PCB007 Magazine


Issue link: http://iconnect007.uberflip.com/i/582861

Contents of this Issue


Page 61 of 105

62 The PCB Magazine • October 2015 What are Customers Willing to Pay For? (value Stream Mapping) First of all, managers and engineers must know exactly what is happening on the shop floor, and being told is not enough. They must take time to go to the shop floor, analyze the whole system, talk to people, encourage them to speak truthfully, get to know each area in de- tail, and look at the factory with the customers' eyes. They must not try to find excuses for the real state, but see opportunities in each difficul- ty. This is not a one-day walk, but an activity every single industrial engineer and manager should incorporate into their daily routine. Once done, it is time to design the value stream mapping (VSM), in which the current state is contrasted with the future state—the de- sired one. When designing a VSM, team leaders should put themselves in the customers' shoes, including the internal customers, asking ques- tions like: What is the customer willing to pay for? When do they want to receive their parts? What should I do to deliver parts on time? Each feature that the customer is willing to pay for is called value-added; everything else is defined as non-value added, or waste. Developing a VSM requires team coopera- tion, and collecting data such as number of op- erators, shifts worked, working time, and cycle time are needed. There are basically two different, but con- verging, concepts regarding cycle time. The first one is related to a specific process such as plating, where cycle time is defined as the pro- duction rate of the entire operation, including setup, loading and unloading. On the other hand, there are some people who define it as the production rate of a part from the beginning to the end (e.g., from raw material preparation to final quality control). Nevertheless, it does not change the fact that working to reduce the production rate of the bottleneck will reduce the cycle time of the whole operation. Having done this, engineers are able to have an overall look at the entire process and should start working on what most impacts the com- pany throughput—the bottlenecks. Each com- pany will have its own bottlenecks, and talking about PCBs, we might identify several bottle- necks depending on the PCB layout. Eliminating or Mitigating Everything Else (Waste) Eliminating wastes are the heart of the Toy- ota Production System [1] . As we see in Figure 2, most of the activities we do in a production line are non-value-added, THE PCB MARATHON FeATure Figure 1: contrasting strategies and trade-offs.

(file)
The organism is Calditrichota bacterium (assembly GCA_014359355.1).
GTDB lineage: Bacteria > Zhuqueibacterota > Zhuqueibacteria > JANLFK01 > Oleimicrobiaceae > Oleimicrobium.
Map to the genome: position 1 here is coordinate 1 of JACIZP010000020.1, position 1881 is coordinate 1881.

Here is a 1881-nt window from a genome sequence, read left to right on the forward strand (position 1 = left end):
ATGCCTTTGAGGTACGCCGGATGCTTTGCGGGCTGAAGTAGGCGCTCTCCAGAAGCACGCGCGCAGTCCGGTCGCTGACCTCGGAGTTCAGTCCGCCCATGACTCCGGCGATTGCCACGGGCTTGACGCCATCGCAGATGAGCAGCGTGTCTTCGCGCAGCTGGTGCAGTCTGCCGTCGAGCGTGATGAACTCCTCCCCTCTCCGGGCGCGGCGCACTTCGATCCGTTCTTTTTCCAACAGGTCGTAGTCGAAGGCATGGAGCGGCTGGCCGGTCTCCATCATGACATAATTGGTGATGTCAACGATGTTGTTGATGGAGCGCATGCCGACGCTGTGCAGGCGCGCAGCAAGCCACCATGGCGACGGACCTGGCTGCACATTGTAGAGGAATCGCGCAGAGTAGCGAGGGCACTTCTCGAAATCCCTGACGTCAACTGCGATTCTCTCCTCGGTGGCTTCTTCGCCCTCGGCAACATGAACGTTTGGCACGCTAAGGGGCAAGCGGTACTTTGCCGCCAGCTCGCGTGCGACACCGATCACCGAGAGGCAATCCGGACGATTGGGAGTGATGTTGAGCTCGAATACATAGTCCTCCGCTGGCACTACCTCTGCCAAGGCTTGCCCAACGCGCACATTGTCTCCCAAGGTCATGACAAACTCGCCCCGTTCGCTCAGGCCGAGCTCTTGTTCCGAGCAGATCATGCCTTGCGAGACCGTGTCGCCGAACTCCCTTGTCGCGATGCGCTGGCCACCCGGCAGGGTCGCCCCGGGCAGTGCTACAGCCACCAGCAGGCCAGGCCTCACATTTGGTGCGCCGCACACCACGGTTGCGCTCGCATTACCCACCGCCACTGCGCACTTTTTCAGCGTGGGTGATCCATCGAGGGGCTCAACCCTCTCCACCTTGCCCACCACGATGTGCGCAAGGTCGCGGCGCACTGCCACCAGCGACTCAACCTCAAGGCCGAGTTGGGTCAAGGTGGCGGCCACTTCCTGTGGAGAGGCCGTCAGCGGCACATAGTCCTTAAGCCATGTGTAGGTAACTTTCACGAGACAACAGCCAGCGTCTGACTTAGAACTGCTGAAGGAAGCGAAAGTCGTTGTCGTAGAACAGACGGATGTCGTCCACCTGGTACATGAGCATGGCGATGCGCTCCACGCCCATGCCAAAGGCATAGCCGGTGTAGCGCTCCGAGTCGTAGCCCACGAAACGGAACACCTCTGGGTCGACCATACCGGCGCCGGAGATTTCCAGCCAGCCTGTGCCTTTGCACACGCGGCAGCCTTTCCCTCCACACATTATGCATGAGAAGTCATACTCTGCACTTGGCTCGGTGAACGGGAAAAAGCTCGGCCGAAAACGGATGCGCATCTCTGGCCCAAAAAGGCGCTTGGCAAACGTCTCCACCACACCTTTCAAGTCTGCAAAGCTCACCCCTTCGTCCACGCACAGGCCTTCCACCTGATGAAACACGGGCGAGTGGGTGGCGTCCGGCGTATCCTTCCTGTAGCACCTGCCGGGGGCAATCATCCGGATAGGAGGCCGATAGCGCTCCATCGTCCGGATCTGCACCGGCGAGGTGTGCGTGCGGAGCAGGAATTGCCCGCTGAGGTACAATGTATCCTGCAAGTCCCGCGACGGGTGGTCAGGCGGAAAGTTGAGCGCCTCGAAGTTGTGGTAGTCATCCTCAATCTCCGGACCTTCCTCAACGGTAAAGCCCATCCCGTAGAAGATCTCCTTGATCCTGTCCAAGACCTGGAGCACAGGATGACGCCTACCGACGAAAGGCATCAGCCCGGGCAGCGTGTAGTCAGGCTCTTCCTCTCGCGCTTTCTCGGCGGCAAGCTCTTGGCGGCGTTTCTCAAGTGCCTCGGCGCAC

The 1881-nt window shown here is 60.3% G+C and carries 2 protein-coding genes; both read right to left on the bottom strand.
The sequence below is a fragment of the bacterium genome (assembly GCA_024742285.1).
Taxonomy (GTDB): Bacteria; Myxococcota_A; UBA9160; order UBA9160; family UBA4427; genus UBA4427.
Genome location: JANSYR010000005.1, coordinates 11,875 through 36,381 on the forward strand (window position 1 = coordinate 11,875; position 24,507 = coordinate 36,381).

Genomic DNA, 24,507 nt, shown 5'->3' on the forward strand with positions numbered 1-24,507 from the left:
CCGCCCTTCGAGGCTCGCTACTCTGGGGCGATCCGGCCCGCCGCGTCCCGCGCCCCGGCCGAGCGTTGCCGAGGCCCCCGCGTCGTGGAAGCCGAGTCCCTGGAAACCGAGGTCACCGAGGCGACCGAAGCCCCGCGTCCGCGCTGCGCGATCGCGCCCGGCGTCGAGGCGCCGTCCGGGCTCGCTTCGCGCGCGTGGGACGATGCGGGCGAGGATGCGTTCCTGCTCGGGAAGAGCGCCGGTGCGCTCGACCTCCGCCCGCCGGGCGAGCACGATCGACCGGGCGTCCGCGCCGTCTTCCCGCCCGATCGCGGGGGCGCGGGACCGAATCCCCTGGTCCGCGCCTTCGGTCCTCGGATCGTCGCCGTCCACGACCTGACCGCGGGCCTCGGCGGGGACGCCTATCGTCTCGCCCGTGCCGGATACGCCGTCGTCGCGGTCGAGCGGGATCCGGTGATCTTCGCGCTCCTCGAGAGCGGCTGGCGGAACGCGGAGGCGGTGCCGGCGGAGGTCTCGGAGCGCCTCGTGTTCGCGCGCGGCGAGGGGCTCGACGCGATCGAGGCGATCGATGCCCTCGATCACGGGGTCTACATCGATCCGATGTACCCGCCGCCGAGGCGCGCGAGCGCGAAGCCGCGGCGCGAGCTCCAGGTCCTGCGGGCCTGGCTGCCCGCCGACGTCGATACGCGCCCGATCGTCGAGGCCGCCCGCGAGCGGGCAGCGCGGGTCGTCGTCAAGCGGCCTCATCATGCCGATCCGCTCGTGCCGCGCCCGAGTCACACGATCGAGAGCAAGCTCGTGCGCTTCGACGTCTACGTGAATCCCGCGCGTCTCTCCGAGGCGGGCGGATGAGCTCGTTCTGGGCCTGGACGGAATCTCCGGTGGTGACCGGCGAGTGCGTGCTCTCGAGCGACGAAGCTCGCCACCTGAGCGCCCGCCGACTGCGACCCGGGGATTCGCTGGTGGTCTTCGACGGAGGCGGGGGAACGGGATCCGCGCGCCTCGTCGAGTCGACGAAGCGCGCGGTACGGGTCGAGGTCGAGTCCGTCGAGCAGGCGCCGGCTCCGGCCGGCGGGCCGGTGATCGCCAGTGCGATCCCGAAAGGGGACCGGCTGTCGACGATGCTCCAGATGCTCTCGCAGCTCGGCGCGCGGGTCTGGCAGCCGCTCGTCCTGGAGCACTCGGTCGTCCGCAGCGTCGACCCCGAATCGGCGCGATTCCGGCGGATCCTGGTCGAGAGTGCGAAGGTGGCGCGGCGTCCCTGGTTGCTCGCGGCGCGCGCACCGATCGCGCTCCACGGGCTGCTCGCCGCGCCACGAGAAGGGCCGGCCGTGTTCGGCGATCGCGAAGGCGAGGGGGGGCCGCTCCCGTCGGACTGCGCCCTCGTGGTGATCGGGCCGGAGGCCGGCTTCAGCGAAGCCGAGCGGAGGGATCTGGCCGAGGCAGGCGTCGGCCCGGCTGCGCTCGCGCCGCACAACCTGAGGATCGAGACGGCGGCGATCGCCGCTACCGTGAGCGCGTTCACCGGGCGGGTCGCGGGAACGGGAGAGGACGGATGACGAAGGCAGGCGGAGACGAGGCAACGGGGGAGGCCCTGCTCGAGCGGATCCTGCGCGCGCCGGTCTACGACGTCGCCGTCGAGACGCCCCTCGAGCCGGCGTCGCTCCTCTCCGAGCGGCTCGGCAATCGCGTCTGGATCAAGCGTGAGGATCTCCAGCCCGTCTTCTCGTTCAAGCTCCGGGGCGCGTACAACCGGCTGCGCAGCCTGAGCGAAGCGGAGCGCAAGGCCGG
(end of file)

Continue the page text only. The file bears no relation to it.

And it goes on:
Articles in this issue

Archives of this issue

view archives of PCB007 Magazine - PCB-Oct2015